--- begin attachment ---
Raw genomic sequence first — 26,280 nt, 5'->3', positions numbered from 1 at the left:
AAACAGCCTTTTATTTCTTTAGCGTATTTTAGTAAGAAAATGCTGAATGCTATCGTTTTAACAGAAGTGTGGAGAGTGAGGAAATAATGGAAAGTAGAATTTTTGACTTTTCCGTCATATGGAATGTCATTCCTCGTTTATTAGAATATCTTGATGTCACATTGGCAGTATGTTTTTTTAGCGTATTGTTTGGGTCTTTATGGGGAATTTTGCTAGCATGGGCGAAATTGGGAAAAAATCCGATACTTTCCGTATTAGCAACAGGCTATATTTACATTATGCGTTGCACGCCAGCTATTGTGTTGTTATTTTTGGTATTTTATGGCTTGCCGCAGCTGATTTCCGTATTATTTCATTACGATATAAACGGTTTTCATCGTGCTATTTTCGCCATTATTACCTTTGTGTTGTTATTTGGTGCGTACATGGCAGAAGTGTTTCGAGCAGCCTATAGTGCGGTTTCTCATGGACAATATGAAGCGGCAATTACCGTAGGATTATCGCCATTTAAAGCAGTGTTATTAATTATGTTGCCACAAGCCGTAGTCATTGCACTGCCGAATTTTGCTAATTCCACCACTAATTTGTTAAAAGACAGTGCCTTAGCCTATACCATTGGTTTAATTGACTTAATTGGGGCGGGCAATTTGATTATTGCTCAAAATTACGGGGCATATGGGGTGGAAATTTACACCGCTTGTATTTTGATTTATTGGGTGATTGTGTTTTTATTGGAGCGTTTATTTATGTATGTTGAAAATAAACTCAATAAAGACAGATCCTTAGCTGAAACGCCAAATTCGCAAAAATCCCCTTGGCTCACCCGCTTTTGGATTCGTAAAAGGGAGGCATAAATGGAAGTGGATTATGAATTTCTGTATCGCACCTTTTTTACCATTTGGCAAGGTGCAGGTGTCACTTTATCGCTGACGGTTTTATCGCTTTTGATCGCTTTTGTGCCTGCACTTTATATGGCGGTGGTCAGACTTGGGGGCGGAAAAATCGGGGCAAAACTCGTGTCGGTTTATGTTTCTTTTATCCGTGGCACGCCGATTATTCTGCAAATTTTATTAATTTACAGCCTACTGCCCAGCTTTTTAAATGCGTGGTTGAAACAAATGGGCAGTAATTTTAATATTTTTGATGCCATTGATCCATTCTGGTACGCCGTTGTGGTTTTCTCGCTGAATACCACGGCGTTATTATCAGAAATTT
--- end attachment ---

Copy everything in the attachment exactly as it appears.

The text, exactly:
Raw genomic sequence first — 26,280 nt, 5'->3', positions numbered from 1 at the left:
AAACAGCCTTTTATTTCTTTAGCGTATTTTAGTAAGAAAATGCTGAATGCTATCGTTTTAACAGAAGTGTGGAGAGTGAGGAAATAATGGAAAGTAGAATTTTTGACTTTTCCGTCATATGGAATGTCATTCCTCGTTTATTAGAATATCTTGATGTCACATTGGCAGTATGTTTTTTTAGCGTATTGTTTGGGTCTTTATGGGGAATTTTGCTAGCATGGGCGAAATTGGGAAAAAATCCGATACTTTCCGTATTAGCAACAGGCTATATTTACATTATGCGTTGCACGCCAGCTATTGTGTTGTTATTTTTGGTATTTTATGGCTTGCCGCAGCTGATTTCCGTATTATTTCATTACGATATAAACGGTTTTCATCGTGCTATTTTCGCCATTATTACCTTTGTGTTGTTATTTGGTGCGTACATGGCAGAAGTGTTTCGAGCAGCCTATAGTGCGGTTTCTCATGGACAATATGAAGCGGCAATTACCGTAGGATTATCGCCATTTAAAGCAGTGTTATTAATTATGTTGCCACAAGCCGTAGTCATTGCACTGCCGAATTTTGCTAATTCCACCACTAATTTGTTAAAAGACAGTGCCTTAGCCTATACCATTGGTTTAATTGACTTAATTGGGGCGGGCAATTTGATTATTGCTCAAAATTACGGGGCATATGGGGTGGAAATTTACACCGCTTGTATTTTGATTTATTGGGTGATTGTGTTTTTATTGGAGCGTTTATTTATGTATGTTGAAAATAAACTCAATAAAGACAGATCCTTAGCTGAAACGCCAAATTCGCAAAAATCCCCTTGGCTCACCCGCTTTTGGATTCGTAAAAGGGAGGCATAAATGGAAGTGGATTATGAATTTCTGTATCGCACCTTTTTTACCATTTGGCAAGGTGCAGGTGTCACTTTATCGCTGACGGTTTTATCGCTTTTGATCGCTTTTGTGCCTGCACTTTATATGGCGGTGGTCAGACTTGGGGGCGGAAAAATCGGGGCAAAACTCGTGTCGGTTTATGTTTCTTTTATCCGTGGCACGCCGATTATTCTGCAAATTTTATTAATTTACAGCCTACTGCCCAGCTTTTTAAATGCGTGGTTGAAACAAATGGGCAGTAATTTTAATATTTTTGATGCCATTGATCCATTCTGGTACGCCGTTGTGGTTTTCTCGCTGAATACCACGGCGTTATTATCAGAAATTT